How to Master “The Decisive Moment”

“The Decisive Moment” was a term coined by the pioneer of street photography, Henri Cartier-Bresson. During his time, photography was still a relatively new art medium and it wasn’t taken seriously. Furthermore, photographers were often criticized for not having the same discipline and creativity as traditional artists as photographers can create their images in a matter of seconds, not hours.

Henri Cartier-Bresson
The Genius behind the Camera

Anyways, Cartier-Bresson believed that “The Decisive Moment” was that split second of genius and inspiration that a photographer had to capture a certain moment. For example, that half of a second that you have when a man is jumping over a puddle, when a couple embraces for a kiss, or when a person points a finger at another. This moment is fleeting, meaning that once you miss that half of a second to capture that moment, it is gone forever. You can never recreate the same circumstances in terms of location and people.

Henri Cartier Bresson
Henri Cartier-Bresson. France. 1932.

So an important lesson about “The Decisive Moment” is that the best photo opportunities often flash before our eyes and we must be ready at all times to capture those moments. That means bringing around your camera everywhere you go. Street photography is built on the mundane and ordinary moments, so any moment is a potential for a great photograph. Some of the most disciplined photographers bring their cameras even to places like the bathroom or the grocery market.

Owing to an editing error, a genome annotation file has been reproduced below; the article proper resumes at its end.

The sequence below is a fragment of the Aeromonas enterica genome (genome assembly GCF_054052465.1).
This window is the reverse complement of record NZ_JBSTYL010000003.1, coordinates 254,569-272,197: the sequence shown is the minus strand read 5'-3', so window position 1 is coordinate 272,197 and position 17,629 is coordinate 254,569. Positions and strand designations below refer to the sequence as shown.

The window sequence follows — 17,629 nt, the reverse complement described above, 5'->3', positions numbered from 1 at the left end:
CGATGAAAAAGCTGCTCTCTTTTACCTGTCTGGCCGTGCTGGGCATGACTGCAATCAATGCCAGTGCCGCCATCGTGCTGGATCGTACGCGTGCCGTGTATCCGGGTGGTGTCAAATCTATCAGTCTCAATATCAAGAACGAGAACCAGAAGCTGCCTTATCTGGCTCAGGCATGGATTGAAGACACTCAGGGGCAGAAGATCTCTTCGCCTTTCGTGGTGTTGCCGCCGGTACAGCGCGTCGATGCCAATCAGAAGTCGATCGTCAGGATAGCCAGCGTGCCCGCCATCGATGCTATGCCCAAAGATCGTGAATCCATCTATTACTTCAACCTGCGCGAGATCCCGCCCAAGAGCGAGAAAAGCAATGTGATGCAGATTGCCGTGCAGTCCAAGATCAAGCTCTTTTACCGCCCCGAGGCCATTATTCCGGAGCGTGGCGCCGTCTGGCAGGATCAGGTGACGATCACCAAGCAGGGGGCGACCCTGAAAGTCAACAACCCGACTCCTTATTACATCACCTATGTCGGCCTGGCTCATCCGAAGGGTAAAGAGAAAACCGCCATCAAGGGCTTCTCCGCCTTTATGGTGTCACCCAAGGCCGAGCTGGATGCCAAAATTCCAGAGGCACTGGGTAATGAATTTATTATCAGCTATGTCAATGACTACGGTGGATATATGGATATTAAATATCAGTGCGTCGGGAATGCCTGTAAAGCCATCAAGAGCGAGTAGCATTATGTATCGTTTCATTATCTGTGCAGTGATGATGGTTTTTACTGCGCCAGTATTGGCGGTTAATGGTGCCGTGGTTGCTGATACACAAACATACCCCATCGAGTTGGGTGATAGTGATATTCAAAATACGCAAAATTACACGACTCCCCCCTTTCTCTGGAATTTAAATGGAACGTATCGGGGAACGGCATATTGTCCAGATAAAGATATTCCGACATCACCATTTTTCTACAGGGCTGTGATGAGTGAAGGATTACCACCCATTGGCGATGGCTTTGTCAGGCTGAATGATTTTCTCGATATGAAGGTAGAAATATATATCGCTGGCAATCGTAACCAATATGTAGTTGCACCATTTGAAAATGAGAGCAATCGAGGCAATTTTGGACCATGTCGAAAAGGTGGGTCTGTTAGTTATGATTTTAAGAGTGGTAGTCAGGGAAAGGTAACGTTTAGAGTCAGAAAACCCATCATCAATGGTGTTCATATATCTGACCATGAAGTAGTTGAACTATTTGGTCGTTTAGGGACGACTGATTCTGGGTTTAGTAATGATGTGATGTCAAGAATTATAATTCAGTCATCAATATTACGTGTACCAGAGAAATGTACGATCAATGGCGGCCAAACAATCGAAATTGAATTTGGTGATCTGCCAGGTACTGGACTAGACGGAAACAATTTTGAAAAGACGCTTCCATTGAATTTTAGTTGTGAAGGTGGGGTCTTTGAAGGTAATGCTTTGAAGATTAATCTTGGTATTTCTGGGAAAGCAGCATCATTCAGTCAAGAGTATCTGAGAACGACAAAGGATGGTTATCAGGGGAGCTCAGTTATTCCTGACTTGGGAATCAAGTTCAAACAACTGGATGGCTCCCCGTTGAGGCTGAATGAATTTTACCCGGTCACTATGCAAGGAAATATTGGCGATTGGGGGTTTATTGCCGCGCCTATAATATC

Rue Mouffetard. Henri Cartier-Bresson. 1954
Rue Mouffetard. Henri Cartier-Bresson. 1954

You must constantly be looking for moments to capture, so be sure to always keep your eyes and camera ready. Have you ever seen a photo opportunity but you didn’t have your camera on hand and deeply regretted it afterwards? This happens very often, because the greatest photographs can be captured at the most unexpected times.

Henri Cartier Bresson Kiss
Once in a lifetime opportunity.

Also when capturing a “Decisive Moment,” timing is crucial. Capturing an image half a second too late or early can greatly influence the outcome of an image. In many of my images, I take photographs of advertisements which look like they are interacting with people on the street. So if I want it to appear if a woman in an advertisement is staring at a man walking by, I must pull the trigger at the exact moment when eye contact becomes apparent. Half a second too early or late can kill the effect of the image.

So always be quick and never miss those “Kodak Moments.” Once that moment is gone, it is gone forever.

To learn more, read: “7 Tips How to Capture ‘The Decisive Moment’

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